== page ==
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Life in Carnegie: Adopt Our Landmark

July 2, 2018










Adopt Our Landmark

By Maggie Forbes, Executive Director, Andrew Carnegie Free Library & Music Hall (ACFL&MH)

On Friday, May 18, members of the Hayes Design Group Architects (HDG) held their third annual “Adopt-A-Landmark” day at the Library & Music Hall. That morning they worked under the guidance of staff from the Western PA Conservancy to weed, mulch and edge the ACFL&MH’s grounds. They also installed a plaque in memory of Leo Sienicki on a bench in front of the Library, and three “No Parking Any Time” signs on our driveway parallel to Home Street. (It’s a fire lane. And we don’t want patrons parking on the Library & Music Hall’s grass any more than you’d want someone parking on your lawn at home!)

After a lunch break and tour of the Library & Music Hall, the HDG group switched gears from landscaping to a more fine motor activity. They spent their last couple of hours at the Library & Music Hall working with artist Laura Jean McLaughlin on the mosaic mural for Library Park.

HDG’s day at the ACFL&MH was a greatly appreciated day of service. It was a team-building exercise for the firm as well. While working on the mural, Kevin Hayes, Principal and founder of HDG, intermittently called out “Time to switch,” so that his employees would work with different colleagues. There was a little bit of grumbling. Artisans grow attached to the panels they are working on!

HDG’s “adopted” Fallingwater and Woodville Plantation prior to its day at the Library & Music Hall. “Part of our mission as architects is to help build strong communities;’ said Hayes. “Not only does our firm’s “Adopt-A-Landmark” program provide necessary support for a Pittsburgh-area landmark, but it’s a service project that encourages teamwork and civic involvement by our employees.”

Thank you, Kevin! Perhaps the best outcome of a day of service such as HDG’s – and volunteerism in general – is that it builds relationships. Three HDG employees returned to work on subsequent mosaic mural workshops.

The “Adopt-A-Landmark” title belongs to HDG. I hope the slight variation of Adopt OUR Landmark will be okay with Kevin Hayes. The model of work, church, neighborhood, youth or civic groups coming together to help out the Library & Music Hall is a terrific one. With a little lead-time, we can come up with activities that are necessary to the ACFL&MH, but also engaging for your group. Give us a call.

Remember, though, individual volunteers are always welcome! We have so many opportunities ranging from book processing to administrative work to gardening to ushering at performances to volunteering in the Espy Post to special talents and interests that you can share with ACFL&MH patrons. These can be a onetime experience or an ongoing commitment.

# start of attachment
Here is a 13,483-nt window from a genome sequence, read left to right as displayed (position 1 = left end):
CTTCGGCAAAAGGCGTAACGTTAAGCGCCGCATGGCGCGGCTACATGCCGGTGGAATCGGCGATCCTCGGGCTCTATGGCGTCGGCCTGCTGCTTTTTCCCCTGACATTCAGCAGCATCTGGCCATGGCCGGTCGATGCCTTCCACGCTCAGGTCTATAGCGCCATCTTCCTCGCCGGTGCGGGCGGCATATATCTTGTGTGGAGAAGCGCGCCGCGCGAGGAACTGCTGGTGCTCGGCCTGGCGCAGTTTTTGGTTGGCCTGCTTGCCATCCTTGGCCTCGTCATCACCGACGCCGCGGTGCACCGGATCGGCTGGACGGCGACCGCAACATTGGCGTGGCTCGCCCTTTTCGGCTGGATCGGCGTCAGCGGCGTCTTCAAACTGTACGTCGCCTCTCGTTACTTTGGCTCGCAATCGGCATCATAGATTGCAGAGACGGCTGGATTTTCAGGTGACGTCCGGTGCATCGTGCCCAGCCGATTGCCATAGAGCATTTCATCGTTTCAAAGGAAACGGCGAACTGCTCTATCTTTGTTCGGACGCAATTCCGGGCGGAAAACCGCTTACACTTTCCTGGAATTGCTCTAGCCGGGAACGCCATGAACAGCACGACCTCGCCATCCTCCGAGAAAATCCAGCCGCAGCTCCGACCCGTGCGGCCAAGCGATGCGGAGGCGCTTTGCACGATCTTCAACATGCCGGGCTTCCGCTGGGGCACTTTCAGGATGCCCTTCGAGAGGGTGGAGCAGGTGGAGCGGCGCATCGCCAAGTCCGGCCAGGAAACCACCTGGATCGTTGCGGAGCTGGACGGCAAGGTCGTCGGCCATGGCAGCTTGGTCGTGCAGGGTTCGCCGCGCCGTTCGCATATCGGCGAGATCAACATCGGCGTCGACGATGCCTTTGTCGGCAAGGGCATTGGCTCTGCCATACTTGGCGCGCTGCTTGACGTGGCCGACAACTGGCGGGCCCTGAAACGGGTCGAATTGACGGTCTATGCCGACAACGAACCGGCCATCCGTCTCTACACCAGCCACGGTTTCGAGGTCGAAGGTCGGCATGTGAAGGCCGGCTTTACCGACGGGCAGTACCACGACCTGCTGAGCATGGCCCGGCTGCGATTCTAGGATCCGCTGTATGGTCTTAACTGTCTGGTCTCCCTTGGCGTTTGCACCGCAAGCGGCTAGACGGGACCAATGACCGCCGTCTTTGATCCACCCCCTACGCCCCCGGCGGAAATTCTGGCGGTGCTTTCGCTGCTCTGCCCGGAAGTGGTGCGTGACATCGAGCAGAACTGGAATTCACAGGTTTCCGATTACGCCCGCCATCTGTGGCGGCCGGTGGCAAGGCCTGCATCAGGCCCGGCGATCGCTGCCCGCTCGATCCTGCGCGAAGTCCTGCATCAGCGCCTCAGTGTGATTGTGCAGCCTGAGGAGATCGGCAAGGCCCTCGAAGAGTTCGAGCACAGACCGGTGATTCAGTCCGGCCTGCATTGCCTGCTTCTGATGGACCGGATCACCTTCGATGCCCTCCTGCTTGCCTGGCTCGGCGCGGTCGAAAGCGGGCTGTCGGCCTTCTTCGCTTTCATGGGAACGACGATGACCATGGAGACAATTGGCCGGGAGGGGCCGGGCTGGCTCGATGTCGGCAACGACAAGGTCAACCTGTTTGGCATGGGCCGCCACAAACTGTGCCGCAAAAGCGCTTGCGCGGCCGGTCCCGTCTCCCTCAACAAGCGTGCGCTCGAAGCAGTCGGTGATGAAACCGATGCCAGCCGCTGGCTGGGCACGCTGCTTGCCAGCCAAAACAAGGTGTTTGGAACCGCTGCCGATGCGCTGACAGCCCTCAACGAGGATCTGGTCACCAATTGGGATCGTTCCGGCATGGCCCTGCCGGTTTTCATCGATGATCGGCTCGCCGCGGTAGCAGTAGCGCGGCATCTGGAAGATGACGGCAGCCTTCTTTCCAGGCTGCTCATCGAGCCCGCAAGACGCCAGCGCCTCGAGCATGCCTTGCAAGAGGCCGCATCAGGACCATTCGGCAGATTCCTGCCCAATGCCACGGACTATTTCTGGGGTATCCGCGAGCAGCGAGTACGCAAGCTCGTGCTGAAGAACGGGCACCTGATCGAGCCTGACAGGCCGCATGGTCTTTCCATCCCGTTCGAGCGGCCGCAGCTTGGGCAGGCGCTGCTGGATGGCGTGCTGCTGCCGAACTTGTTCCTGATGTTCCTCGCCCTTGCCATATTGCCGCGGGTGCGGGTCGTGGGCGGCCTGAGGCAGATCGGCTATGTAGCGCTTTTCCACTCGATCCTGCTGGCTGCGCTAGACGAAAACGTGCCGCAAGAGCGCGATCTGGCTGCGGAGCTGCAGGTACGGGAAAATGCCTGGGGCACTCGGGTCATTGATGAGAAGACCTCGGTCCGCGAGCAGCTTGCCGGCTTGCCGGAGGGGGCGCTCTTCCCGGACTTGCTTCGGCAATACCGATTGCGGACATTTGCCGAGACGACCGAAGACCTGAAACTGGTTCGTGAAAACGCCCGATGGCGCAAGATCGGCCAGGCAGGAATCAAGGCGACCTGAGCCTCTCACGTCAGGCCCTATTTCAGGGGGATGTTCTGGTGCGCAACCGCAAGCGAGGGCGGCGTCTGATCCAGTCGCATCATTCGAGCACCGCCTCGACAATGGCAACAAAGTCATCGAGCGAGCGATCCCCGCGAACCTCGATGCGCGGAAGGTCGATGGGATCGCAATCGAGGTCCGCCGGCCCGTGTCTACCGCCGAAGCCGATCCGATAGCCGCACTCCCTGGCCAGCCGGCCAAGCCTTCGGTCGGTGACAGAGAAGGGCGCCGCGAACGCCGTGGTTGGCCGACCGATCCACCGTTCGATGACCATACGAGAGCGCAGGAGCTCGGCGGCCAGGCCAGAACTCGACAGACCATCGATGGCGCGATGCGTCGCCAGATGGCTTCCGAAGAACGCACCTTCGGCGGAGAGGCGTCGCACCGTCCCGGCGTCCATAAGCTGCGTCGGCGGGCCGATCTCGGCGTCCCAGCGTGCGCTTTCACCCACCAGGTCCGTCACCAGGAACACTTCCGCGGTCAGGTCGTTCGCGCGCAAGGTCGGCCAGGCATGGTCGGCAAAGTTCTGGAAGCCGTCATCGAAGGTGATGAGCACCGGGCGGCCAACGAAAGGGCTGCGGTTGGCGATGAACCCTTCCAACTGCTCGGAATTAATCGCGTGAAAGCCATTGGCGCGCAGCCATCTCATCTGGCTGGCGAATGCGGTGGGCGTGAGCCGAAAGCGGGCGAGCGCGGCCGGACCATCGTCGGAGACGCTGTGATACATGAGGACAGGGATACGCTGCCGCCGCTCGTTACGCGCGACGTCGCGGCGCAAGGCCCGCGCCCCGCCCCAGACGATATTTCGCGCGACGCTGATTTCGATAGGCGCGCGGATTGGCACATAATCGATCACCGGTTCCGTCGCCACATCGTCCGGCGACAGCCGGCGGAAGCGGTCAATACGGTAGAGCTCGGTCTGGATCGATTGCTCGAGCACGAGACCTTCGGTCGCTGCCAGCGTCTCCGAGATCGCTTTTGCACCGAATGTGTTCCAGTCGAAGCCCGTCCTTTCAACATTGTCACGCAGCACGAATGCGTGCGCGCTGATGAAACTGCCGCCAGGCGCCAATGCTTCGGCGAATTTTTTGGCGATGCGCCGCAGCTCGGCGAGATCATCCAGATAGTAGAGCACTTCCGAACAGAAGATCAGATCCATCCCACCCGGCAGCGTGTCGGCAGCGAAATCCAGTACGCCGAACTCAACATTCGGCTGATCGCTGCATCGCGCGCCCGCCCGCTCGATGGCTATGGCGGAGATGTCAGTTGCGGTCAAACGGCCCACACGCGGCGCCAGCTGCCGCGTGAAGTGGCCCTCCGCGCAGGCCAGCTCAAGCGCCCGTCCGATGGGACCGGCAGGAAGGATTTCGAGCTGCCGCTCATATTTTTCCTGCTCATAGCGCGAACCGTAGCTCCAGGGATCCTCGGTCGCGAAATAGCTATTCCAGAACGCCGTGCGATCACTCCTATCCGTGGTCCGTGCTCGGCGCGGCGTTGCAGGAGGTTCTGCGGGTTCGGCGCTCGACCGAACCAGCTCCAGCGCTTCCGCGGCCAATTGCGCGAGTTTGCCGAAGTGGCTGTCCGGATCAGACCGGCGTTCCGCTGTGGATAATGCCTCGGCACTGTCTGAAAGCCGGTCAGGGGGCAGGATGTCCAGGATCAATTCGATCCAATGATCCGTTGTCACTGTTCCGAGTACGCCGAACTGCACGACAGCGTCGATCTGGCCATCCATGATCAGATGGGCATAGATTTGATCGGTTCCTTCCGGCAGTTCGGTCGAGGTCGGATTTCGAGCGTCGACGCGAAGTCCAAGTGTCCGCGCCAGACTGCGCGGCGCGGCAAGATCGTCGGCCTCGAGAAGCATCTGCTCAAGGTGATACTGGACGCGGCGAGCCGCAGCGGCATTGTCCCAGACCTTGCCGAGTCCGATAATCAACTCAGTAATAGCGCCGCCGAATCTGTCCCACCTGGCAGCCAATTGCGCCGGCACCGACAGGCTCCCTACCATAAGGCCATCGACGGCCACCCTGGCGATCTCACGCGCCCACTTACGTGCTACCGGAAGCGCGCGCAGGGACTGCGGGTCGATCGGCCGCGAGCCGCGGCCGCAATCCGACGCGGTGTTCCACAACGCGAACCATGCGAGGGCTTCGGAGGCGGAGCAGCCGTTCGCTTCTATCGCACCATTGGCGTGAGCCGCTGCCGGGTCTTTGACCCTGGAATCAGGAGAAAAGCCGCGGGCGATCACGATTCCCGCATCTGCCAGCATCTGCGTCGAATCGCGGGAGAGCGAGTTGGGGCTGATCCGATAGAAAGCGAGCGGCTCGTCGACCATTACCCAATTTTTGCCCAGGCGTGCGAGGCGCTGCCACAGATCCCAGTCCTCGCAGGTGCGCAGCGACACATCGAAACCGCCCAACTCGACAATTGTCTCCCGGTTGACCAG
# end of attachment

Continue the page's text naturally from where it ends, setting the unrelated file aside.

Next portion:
It’s a truism: one thing leads to another. Chuck Edeburn has been an Espy Post docent for several years. His involvement with the ACFL&MH has grown into a family affair. While she was in high school, Chuck’s daughter Bailey (in period dress) joined him for Saturday afternoon stints in the Espy Post. Chuck frequently volunteers to staff the Post during special ACFL&MH events such as our recent 117th anniversary concert with C Street Brass. Denise Edeburn usually joins her husband for the special programs.

I was delighted when Chuck and Denise decided to come to a mosaic workshop in April. I think all three of us were surprised that they attended eight of the remaining 14 workshops.  While en route to a Civil War show in Mansfield, OH, the Edeburn’s car broke down. They were on their way home in a rental car, but ended up coming to the May 5 Mosaic Workshop anyway. When Bailey returned home from college for the summer, she joined her parents at Sunday afternoon workshops. On June 14, the Edeburn’s older daughter Rachel was visiting from York. The family had a tailgate picnic in our parking lot before coming to the 14th and final mosaic workshop. I wish I had taken a picture of that….Shades of Library Park to come!

So too was walking out of the ACFL&MH an hour and a half after the final workshop ended to find Laura Lenk and Becky Shafer sitting on the Music Hall steps, extending the”ladies night out” with friendship and conversation. Library Park’s Phase I landscaping and lighting make the ACFL&MH so more inviting than it used to be.

We’ve had a couple of setbacks, but we break ground on Phase II in a few weeks. I can only imagine the vibrancy the completed Library Park will bring to the ACFL&MH and its community.

Reprinted with permission – The Signal Item and Trib Total Media, LLC.


The Andrew Carnegie Free Library & Music Hall opened in 1901. It is one of only four libraries in the country (three remaining) that Andrew Carnegie endowed. The ACFL&MH is Mr. Carnegie’s enduring thank you gift to the town that incorporated and took his name in 1901.  Visit for additional information.

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